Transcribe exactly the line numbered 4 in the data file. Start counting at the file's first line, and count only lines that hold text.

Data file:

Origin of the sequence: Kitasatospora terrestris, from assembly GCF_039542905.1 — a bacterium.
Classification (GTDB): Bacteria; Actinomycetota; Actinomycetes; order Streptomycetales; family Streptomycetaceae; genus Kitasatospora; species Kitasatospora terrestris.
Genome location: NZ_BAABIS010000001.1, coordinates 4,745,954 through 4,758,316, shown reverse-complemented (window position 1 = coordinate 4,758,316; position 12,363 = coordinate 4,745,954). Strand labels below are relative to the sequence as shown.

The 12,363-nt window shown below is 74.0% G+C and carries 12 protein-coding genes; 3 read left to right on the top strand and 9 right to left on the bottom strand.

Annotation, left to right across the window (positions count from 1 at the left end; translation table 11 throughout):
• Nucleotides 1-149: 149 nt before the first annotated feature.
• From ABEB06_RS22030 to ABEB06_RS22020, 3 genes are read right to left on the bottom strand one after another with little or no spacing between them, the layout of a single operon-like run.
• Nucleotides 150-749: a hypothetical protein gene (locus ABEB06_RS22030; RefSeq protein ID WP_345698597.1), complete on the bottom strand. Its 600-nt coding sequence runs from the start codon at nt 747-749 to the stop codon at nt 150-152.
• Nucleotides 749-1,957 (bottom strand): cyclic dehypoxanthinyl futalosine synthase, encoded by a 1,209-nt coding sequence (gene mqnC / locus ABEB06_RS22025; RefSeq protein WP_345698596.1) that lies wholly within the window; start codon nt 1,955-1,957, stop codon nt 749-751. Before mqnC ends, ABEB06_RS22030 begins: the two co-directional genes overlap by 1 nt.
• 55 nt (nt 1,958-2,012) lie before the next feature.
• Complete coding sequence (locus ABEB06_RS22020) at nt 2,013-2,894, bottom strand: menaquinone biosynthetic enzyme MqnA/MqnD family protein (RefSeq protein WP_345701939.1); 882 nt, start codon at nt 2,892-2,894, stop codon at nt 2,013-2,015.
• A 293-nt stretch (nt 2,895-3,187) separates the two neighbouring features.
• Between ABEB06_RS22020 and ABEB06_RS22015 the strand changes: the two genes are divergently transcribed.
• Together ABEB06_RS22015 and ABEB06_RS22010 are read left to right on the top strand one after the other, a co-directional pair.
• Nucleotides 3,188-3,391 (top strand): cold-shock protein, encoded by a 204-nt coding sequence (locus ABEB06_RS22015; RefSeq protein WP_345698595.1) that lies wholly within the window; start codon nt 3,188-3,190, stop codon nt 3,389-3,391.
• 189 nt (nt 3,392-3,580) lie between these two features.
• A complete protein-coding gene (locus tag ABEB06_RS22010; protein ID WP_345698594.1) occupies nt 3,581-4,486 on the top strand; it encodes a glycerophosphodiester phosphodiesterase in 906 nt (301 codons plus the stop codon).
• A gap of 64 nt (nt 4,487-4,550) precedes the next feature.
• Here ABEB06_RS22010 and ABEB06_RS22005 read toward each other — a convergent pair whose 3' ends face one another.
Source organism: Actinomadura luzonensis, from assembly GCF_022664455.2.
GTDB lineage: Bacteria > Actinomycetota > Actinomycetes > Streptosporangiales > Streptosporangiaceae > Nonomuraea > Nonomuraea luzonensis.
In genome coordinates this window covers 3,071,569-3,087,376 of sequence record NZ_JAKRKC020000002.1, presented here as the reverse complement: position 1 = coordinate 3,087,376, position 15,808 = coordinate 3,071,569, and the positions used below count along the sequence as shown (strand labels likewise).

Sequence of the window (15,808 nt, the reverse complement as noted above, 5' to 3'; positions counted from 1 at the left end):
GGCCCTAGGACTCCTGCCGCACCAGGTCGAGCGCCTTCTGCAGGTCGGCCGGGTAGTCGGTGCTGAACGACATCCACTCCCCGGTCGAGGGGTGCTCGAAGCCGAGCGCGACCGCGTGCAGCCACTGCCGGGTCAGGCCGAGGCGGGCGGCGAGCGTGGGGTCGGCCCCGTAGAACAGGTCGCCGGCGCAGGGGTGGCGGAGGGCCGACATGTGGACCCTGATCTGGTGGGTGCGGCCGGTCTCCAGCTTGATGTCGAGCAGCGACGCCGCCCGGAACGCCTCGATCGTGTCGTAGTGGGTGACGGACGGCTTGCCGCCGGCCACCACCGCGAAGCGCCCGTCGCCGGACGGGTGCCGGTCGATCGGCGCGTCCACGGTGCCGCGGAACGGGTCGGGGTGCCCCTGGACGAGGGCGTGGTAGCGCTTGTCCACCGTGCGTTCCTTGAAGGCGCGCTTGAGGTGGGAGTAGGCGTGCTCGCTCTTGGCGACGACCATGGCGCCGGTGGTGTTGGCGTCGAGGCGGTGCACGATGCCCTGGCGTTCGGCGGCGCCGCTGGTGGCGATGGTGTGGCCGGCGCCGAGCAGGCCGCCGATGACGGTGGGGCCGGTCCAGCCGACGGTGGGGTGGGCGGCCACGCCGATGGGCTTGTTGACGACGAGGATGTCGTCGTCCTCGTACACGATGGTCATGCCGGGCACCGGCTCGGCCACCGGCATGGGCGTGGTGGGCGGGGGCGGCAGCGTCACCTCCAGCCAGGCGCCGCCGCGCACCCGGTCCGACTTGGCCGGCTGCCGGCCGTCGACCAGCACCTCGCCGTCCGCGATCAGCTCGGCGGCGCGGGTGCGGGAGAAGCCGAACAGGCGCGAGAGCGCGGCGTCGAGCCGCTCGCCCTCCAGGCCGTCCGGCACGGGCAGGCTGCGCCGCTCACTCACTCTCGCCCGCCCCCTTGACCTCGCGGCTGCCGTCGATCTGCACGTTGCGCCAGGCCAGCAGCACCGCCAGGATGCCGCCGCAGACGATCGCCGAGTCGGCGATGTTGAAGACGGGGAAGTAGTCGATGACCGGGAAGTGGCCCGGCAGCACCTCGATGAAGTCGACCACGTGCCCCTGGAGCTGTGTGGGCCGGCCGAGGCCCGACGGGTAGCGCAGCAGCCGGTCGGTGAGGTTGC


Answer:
The 12,363-nt window shown below is 74.0% G+C and carries 12 protein-coding genes; 3 read left to right on the top strand and 9 right to left on the bottom strand.